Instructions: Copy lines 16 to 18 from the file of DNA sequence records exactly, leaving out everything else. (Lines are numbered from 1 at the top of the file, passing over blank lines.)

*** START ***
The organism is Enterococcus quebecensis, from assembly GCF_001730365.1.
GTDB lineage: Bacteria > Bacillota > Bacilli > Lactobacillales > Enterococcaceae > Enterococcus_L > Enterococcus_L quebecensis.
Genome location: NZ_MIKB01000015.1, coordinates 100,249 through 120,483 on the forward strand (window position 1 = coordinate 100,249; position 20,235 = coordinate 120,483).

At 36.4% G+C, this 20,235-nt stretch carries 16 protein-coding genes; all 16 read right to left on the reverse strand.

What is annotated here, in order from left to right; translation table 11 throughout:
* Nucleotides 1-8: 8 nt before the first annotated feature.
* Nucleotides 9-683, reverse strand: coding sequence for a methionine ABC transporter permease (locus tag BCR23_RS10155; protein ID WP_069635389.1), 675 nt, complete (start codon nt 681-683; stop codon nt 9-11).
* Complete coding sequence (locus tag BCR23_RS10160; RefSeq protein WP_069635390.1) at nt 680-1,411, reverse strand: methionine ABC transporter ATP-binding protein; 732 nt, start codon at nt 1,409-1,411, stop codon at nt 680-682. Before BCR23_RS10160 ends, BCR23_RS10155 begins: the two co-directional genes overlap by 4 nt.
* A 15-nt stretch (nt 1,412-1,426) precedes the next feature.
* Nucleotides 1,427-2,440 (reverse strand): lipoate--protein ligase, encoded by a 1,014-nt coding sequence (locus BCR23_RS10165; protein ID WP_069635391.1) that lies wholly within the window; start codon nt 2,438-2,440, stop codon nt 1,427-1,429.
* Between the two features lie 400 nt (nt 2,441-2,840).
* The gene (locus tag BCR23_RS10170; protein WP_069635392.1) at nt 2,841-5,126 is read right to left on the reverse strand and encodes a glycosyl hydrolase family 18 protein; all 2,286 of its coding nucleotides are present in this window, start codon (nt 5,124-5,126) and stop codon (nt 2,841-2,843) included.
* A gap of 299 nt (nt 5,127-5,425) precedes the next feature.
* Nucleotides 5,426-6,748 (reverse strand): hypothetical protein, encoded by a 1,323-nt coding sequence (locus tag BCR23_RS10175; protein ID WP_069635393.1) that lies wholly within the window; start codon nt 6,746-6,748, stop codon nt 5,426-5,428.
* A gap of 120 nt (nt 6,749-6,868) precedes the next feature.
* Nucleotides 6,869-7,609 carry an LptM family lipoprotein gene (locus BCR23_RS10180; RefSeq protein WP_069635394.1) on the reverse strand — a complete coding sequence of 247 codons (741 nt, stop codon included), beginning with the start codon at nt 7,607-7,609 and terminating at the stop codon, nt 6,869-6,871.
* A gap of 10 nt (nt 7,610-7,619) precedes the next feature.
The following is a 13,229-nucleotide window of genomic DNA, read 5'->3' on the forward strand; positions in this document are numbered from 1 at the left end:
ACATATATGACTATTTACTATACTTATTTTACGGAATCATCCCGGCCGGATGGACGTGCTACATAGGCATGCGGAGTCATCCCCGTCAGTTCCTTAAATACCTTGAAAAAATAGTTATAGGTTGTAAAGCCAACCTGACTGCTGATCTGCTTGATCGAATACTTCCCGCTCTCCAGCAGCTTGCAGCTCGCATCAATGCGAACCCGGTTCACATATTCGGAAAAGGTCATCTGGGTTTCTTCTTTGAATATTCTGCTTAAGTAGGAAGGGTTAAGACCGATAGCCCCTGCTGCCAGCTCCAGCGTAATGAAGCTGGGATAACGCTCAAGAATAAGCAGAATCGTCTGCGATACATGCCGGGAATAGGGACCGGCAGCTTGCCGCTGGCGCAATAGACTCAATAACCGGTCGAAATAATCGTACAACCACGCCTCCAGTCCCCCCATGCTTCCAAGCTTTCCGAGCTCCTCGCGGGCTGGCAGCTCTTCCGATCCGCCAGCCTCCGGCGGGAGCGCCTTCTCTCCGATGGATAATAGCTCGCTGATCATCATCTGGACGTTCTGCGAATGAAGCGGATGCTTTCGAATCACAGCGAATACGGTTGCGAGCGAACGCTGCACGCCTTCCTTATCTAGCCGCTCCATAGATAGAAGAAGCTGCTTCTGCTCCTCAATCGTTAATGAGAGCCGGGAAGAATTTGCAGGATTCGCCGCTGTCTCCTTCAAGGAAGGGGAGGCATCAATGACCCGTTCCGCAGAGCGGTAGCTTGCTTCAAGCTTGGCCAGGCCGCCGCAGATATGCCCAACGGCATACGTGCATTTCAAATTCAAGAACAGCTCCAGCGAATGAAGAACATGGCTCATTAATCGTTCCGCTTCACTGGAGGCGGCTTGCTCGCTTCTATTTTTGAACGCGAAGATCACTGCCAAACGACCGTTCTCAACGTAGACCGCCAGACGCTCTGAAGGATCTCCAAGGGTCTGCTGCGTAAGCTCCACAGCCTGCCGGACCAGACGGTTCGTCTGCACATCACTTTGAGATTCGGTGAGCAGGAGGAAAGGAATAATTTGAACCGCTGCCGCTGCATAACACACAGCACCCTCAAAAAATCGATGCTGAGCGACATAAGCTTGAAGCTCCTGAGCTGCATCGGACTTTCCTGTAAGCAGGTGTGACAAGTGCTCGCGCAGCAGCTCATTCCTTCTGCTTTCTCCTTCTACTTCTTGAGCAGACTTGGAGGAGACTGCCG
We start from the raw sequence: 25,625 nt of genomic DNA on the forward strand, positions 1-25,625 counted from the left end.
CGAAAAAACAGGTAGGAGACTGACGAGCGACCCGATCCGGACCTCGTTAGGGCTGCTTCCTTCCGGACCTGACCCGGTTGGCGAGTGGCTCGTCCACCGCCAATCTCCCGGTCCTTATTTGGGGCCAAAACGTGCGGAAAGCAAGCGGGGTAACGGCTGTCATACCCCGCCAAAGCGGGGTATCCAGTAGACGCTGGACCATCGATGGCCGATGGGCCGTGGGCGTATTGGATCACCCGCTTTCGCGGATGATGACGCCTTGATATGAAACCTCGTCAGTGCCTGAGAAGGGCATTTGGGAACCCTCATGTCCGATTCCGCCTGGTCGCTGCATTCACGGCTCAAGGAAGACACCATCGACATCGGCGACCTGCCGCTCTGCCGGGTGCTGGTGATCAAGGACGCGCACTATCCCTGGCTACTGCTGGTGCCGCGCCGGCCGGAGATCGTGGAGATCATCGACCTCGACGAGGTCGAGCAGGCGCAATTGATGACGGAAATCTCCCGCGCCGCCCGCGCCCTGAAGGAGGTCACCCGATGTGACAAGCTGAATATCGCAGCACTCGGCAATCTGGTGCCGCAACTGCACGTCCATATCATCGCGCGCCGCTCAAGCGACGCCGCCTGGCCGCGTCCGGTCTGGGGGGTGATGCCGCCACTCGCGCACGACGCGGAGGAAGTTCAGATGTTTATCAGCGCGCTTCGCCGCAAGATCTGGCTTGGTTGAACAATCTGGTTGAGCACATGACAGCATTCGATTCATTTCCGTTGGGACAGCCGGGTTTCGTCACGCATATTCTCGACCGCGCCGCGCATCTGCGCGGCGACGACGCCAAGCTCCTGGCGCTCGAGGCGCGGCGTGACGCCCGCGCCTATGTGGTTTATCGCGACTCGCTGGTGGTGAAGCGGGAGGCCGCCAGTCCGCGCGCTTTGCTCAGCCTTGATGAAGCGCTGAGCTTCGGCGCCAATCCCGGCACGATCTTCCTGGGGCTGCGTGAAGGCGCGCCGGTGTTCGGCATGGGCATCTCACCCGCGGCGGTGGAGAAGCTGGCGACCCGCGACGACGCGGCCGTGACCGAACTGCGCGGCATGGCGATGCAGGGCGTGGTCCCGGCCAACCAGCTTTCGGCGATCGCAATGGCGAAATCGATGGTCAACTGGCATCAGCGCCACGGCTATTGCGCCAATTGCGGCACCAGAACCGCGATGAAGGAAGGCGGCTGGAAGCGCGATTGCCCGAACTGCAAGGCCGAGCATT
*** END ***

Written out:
* Nucleotides 6,869-7,609 carry an LptM family lipoprotein gene (locus BCR23_RS10180; RefSeq protein WP_069635394.1) on the reverse strand — a complete coding sequence of 247 codons (741 nt, stop codon included), beginning with the start codon at nt 7,607-7,609 and terminating at the stop codon, nt 6,869-6,871.
* A gap of 10 nt (nt 7,610-7,619) precedes the next feature.
The following is a 13,229-nucleotide window of genomic DNA, read 5'->3' on the forward strand; positions in this document are numbered from 1 at the left end: